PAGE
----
Also, while it’s 90 degrees outside, it’s likely 60 degrees inside.

  3. Also being in the software industry, what you wear to interview for a job, and what you wear to the job should you land it, are often two completely different things. We’re lucky half our staff doesn’t show up in their pajamas every day.

  4. I like this advise. I’m in the just under 30 crowd, and make a point to wear an unconventional (in cut) suit to interviews, even if it’s for a casual office. I look young and find that dressing up that extra bit helps people take me seriously, and the suit signals that I’m taking their time and business seriously.

    I like the idea of separates pieced together though. Still formal, bur kind of showcases some expressive and creative thinking.

  5. I would agree with your choices Lisa. Conservative feels right in this situation.

    I’d opt for black trousers, white shirt, black or grey cashmere cardigan, flats or kitten heels in black and a colourful Hermes scarf…minimal jewlery, hoop earring perhaps and a sincere warm smile.

  6. I’m over 40, but I don’t have the no stilettos thing–perhaps because I worked in the cosmetics industry, which is women dressing to impress other women. Everyone looked great and high fashion all the time, but I don’t miss wearing really high heels! (Of course, you have to do that the right way or you look like you are clubbing.)

  7. I will hopefully be using some of your fine suggestions this fall/winter, as I dust off my 16+ year old resume and look for a j-o-b. As always, love your taste.

  8. “Job interview outfits should therefore signal that you are not weird.” Hehe! Spot on… Love this post, and it is so true.

    Being a software engineer in Silicon Valley, and under 40, I do sometimes wear denim to interviews, but if so, I’ll wear my very best jeans, paired with a structured taupe blazer, oxford shirt (blue or grey) and flat black brogues or 2.5″ black heels.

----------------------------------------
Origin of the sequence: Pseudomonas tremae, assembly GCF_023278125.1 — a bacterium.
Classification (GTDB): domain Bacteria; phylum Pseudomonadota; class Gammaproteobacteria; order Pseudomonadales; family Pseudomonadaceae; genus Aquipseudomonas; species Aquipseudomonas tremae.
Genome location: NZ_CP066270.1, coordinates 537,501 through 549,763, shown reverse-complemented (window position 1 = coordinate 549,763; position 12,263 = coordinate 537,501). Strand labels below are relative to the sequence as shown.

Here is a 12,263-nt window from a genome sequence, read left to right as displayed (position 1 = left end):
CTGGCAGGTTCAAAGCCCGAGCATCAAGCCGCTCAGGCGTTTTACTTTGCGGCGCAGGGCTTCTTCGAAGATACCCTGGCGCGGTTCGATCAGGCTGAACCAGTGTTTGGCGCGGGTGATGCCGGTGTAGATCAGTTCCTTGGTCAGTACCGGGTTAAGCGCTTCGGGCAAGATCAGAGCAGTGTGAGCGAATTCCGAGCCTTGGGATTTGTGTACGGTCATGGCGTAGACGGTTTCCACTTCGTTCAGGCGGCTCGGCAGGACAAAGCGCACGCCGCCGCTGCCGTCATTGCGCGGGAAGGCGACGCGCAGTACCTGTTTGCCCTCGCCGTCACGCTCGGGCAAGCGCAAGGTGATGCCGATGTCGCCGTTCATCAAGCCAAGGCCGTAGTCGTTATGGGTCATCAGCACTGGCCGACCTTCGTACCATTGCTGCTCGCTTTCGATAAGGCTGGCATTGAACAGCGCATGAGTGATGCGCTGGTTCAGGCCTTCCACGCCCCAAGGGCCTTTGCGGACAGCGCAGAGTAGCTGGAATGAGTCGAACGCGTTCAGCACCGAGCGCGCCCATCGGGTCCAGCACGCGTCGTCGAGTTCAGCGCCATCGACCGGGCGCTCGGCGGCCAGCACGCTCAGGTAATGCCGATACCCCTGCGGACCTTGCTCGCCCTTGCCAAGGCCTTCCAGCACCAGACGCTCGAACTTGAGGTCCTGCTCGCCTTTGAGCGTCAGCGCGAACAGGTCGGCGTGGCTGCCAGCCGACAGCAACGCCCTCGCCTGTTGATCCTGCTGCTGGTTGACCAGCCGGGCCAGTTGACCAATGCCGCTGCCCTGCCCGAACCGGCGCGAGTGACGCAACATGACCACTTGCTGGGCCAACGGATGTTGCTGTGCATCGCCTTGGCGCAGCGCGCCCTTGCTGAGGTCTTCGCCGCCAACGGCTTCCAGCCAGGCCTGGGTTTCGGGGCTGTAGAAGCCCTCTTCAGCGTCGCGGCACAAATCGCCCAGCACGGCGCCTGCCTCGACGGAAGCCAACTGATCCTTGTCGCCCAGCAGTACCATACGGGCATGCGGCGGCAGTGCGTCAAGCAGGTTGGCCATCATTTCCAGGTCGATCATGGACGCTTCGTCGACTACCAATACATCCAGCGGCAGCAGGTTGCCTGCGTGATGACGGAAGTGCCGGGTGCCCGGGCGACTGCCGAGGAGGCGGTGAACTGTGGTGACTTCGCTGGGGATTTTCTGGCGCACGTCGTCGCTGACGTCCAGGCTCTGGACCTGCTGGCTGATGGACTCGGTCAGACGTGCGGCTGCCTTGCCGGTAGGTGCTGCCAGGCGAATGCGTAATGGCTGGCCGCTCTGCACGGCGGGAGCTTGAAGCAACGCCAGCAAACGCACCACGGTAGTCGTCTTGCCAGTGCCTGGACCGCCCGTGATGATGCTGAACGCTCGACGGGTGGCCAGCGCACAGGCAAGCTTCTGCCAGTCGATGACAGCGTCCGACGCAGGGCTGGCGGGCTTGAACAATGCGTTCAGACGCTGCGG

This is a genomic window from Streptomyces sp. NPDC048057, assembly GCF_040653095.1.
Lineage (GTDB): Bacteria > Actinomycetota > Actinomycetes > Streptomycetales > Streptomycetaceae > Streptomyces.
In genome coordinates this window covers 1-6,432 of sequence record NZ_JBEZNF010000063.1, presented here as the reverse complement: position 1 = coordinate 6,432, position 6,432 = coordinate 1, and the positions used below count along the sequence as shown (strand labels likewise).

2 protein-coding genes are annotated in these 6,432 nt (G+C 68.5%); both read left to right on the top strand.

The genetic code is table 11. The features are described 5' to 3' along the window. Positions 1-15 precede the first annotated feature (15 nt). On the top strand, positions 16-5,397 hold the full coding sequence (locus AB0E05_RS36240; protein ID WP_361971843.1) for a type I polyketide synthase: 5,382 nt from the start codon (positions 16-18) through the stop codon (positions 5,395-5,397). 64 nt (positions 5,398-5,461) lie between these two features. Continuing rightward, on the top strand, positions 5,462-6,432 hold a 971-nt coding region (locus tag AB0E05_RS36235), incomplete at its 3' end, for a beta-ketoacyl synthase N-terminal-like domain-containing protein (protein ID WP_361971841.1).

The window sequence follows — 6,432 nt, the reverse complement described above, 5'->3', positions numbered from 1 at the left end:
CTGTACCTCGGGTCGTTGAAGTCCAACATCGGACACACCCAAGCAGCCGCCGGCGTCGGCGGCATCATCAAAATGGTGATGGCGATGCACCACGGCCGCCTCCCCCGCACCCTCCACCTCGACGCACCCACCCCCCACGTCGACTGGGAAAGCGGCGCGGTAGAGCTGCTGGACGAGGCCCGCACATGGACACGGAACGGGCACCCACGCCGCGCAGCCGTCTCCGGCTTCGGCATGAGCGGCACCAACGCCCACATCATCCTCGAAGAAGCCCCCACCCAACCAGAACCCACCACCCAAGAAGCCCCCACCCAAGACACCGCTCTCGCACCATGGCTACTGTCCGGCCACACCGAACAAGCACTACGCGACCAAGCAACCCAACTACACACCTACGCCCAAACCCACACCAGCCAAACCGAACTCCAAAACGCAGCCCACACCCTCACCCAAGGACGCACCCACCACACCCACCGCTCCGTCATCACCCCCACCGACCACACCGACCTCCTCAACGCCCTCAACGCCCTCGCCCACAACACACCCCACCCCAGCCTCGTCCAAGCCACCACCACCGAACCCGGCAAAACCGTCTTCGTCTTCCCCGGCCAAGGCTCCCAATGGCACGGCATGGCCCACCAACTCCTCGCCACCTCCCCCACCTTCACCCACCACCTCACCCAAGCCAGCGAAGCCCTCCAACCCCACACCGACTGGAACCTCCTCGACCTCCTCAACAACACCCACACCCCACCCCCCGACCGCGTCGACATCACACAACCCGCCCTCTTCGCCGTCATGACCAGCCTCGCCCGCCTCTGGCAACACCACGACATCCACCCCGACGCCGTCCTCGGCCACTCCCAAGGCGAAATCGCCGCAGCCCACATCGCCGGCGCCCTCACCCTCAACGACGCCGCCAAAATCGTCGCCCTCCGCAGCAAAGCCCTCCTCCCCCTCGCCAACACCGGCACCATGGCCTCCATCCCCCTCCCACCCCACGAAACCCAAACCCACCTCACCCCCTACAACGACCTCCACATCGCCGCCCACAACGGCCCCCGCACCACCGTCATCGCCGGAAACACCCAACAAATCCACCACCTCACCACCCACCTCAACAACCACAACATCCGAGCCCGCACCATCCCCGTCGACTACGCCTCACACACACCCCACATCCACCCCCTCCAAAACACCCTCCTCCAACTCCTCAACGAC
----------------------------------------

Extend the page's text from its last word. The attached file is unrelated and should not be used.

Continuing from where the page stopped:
I see a lot of people wear “dog whistle” jewelry, which is designed to evade the eye of managers, while subtly signaling to other geeks that you share an obsession with them. Chain mail earrings, perhaps, or an anime character bracelet. I am not a fan of this myself (I like to eschew identity politics in the work place), but it seems to fall within acceptable norms for most workplaces.

    1. Dog whistle jewelry! What a great term. Mine is my Hello Kitty necklace. Signalling that I’m a girl, after all.

  9. The notion of “vestigial suit components” is outstanding, such a great description. I love the polyvores you did, and like the idea of trying to get away from the Suitdustries!

    Sending you a smile,

  10. Perfect timing for your post, as I’m in the process of job interviewing right now! Unfortunately, lack, gray, navy blue, and white look deadly on me, as does traditional tailoring. Fortunately there are more choices these days: for those who look better in color, deep mallards and plums are a fabulous alternative. And thankfully t’s possible to find traditional pieces with more feminine tailoring and small, creative variations that give them style, such as jackets with more interesting lapels or slightly gathered waists. The right cut and weight of cardigan can function as effectively as a jacket; even the right dress, with understated cardigan or soft jacket, can also work well, as long as the look is understated and professional. Nordstrom, Dillards, and Ann Taylor Loft were helpful sources for me. Simple, one-color, more-traditional-than-not shoes and handbag, minimal jewelry and makeup, and skin-tone stockings if you don’t live in the South or Southwest are recommended: you can be creative (and more comfortable) with your outfits and accessories once you’re hired! One rule of thumb: wear no piece that calls attention to itself: the focus needs to be on you and your sparkling personality and extraordinary talents, and what you wear (and carry) should communicate “thoughtful, intelligent, professional.” For maximum confidence, get your nails done and hair trimmed, travel to the interviewing office ahead of time so you’ll know how to get there and what the parking situation is like (if applicable), and have a friend practice-interview you: how you speak and what you say in an interview is as important as the quality of your ideas. Finally: don’t forget your thank-you notes! Good luck out there!